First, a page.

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What would the GCD of $3n + 2$ and $4n + 3$ be using Euclid's algorithm

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Hint: Note that $$-4(3n+2)+3(4n+3)=1$$

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Probably the point of the exercise was to learn how to use the Euclidean algorithm symbolically - as instructed "by using Euclid's algorithm" (see Brett's answer). This gives the gcd without needing to obtain the above Bezout identity (i.e. without using the extended Euclidean algorithm). – Math Gems Feb 9 '13 at 20:15
@MathGems: Yes and that's why I prefer Brett answer than mine. I tried to solve it by using Bézout's identity. You are right. +1 for him. – Babak S. Feb 9 '13 at 20:21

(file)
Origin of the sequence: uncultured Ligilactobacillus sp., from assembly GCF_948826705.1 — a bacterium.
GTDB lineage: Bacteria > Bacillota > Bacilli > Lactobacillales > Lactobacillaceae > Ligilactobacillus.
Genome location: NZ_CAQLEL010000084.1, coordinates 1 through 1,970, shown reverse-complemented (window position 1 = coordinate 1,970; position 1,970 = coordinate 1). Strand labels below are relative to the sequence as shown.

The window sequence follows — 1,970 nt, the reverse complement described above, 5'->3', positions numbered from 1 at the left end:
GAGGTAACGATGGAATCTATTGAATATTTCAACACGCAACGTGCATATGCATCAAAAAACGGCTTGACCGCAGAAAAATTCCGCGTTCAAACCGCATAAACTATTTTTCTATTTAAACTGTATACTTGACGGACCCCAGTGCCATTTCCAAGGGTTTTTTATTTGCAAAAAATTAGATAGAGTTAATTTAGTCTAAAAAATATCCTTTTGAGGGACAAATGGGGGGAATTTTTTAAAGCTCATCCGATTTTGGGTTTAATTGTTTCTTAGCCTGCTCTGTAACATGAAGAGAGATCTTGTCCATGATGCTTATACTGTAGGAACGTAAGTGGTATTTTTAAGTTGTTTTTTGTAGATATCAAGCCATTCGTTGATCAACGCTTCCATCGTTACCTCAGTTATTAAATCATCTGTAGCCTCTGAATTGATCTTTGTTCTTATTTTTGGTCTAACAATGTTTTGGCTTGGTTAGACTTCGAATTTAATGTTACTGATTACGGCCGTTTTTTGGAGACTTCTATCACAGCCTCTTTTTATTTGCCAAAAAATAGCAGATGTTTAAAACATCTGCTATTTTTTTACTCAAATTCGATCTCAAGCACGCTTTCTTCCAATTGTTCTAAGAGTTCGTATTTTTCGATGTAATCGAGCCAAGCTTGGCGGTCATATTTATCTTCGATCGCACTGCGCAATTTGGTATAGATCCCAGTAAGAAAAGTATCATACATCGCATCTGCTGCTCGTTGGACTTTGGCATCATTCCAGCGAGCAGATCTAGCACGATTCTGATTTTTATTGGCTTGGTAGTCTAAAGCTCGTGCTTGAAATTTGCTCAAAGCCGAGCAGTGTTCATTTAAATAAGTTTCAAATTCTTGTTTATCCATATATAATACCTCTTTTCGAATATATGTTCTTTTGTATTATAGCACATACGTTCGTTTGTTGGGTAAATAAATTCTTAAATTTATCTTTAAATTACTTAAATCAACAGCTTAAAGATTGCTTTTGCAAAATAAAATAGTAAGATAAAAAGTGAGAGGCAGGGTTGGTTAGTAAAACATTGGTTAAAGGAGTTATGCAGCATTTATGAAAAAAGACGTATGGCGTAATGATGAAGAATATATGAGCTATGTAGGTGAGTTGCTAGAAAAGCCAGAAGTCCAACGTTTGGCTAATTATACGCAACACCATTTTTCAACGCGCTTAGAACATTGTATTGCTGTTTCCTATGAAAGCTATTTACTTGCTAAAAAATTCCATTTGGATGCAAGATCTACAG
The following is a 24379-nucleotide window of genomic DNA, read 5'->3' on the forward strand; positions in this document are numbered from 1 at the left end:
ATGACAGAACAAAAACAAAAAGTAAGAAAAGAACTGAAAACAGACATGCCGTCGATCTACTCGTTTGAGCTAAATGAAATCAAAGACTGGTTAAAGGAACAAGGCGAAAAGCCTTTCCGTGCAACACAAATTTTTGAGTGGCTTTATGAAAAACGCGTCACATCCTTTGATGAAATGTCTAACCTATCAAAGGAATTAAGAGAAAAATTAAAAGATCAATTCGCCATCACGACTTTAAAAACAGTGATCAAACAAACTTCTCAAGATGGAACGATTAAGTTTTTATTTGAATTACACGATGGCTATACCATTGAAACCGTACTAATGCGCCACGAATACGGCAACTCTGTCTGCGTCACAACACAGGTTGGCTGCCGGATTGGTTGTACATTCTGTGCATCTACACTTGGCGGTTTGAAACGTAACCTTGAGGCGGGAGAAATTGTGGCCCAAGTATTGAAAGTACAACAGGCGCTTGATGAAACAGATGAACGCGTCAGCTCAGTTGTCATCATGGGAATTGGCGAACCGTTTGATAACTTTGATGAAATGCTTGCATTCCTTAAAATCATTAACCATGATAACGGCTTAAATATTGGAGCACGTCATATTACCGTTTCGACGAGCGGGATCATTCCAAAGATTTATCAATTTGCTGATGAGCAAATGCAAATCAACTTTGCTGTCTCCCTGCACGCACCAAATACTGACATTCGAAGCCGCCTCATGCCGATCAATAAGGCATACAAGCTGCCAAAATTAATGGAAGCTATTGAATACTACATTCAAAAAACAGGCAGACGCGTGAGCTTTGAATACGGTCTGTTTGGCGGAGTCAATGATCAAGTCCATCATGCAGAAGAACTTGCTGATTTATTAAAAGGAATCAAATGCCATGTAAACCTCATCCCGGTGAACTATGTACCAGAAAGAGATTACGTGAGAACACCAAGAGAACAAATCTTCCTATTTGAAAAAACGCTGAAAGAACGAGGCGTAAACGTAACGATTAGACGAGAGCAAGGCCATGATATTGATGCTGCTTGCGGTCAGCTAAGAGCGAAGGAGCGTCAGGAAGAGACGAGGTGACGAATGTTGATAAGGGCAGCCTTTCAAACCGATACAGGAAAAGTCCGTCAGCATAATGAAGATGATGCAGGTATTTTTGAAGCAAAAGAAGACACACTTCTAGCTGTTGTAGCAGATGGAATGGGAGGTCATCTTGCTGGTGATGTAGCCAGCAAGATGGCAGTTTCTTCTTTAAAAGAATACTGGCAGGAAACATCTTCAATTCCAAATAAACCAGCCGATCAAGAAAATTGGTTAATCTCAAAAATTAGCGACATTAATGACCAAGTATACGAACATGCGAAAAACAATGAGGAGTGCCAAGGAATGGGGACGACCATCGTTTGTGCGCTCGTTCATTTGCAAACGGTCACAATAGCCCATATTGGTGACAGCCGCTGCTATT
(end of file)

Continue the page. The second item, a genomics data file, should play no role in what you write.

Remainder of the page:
That's not to say that other methods aren't useful. For example, the above apporach may be generalized to show that $\rm\: A(n,1)\:$ is a coprime pair for any $2 \times 2$ integer matrix $\rm\,A\,$ with determinant $ = 1,$ e.g. see this answer. – Math Gems Feb 9 '13 at 20:32
I like's good to have different approaches+1 – amWhy Feb 10 '13 at 0:16

$$4n+3=(3n+2)+(n+1)$$ $$(3n+2)=3\cdot(n+1)-1$$

Since the remainder is $\pm 1$, the GCD is $1$.

Alternatively, note that the greatest common divisor must divide both numbers, as well as their difference. So if $d$ is the GCD, $d|(n+1)$. But $(n+1)$ cannot share any factors with $(4n+3)=4\cdot(n+1)-1$.

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I hope the OP didn't mislead by my very short answer. – Babak S. Feb 9 '13 at 20:23

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